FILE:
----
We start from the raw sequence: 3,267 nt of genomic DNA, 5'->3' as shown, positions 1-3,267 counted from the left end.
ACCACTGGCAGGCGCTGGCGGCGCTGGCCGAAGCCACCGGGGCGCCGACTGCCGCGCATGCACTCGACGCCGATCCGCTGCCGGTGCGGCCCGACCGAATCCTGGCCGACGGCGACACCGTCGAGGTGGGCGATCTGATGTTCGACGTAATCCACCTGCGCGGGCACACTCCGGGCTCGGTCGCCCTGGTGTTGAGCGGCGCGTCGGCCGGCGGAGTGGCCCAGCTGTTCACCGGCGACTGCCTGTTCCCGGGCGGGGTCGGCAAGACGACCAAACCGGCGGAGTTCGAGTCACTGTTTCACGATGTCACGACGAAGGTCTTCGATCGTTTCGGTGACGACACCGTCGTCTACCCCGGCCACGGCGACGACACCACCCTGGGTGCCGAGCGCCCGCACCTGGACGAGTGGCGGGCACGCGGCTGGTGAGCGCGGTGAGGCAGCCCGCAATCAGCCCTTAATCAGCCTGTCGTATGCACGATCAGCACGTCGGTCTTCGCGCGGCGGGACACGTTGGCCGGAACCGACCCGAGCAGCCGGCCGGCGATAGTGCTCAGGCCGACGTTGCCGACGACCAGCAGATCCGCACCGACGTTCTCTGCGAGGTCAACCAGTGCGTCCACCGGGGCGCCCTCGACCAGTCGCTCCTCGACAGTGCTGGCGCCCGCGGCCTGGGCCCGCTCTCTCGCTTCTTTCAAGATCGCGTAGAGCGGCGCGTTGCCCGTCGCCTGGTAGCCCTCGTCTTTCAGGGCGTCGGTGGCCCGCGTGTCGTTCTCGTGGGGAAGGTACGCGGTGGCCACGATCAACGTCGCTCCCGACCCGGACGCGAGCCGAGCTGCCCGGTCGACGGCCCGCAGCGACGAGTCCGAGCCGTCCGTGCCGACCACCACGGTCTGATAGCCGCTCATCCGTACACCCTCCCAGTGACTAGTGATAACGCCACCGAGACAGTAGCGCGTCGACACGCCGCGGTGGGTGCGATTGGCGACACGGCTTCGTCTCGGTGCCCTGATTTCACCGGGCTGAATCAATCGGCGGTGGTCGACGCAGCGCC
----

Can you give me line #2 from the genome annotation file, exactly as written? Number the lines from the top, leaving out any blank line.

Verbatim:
ACCACTGGCAGGCGCTGGCGGCGCTGGCCGAAGCCACCGGGGCGCCGACTGCCGCGCATGCACTCGACGCCGATCCGCTGCCGGTGCGGCCCGACCGAATCCTGGCCGACGGCGACACCGTCGAGGTGGGCGATCTGATGTTCGACGTAATCCACCTGCGCGGGCACACTCCGGGCTCGGTCGCCCTGGTGTTGAGCGGCGCGTCGGCCGGCGGAGTGGCCCAGCTGTTCACCGGCGACTGCCTGTTCCCGGGCGGGGTCGGCAAGACGACCAAACCGGCGGAGTTCGAGTCACTGTTTCACGATGTCACGACGAAGGTCTTCGATCGTTTCGGTGACGACACCGTCGTCTACCCCGGCCACGGCGACGACACCACCCTGGGTGCCGAGCGCCCGCACCTGGACGAGTGGCGGGCACGCGGCTGGTGAGCGCGGTGAGGCAGCCCGCAATCAGCCCTTAATCAGCCTGTCGTATGCACGATCAGCACGTCGGTCTTCGCGCGGCGGGACACGTTGGCCGGAACCGACCCGAGCAGCCGGCCGGCGATAGTGCTCAGGCCGACGTTGCCGACGACCAGCAGATCCGCACCGACGTTCTCTGCGAGGTCAACCAGTGCGTCCACCGGGGCGCCCTCGACCAGTCGCTCCTCGACAGTGCTGGCGCCCGCGGCCTGGGCCCGCTCTCTCGCTTCTTTCAAGATCGCGTAGAGCGGCGCGTTGCCCGTCGCCTGGTAGCCCTCGTCTTTCAGGGCGTCGGTGGCCCGCGTGTCGTTCTCGTGGGGAAGGTACGCGGTGGCCACGATCAACGTCGCTCCCGACCCGGACGCGAGCCGAGCTGCCCGGTCGACGGCCCGCAGCGACGAGTCCGAGCCGTCCGTGCCGACCACCACGGTCTGATAGCCGCTCATCCGTACACCCTCCCAGTGACTAGTGATAACGCCACCGAGACAGTAGCGCGTCGACACGCCGCGGTGGGTGCGATTGGCGACACGGCTTCGTCTCGGTGCCCTGATTTCACCGGGCTGAATCAATCGGCGGTGGTCGACGCAGCGCC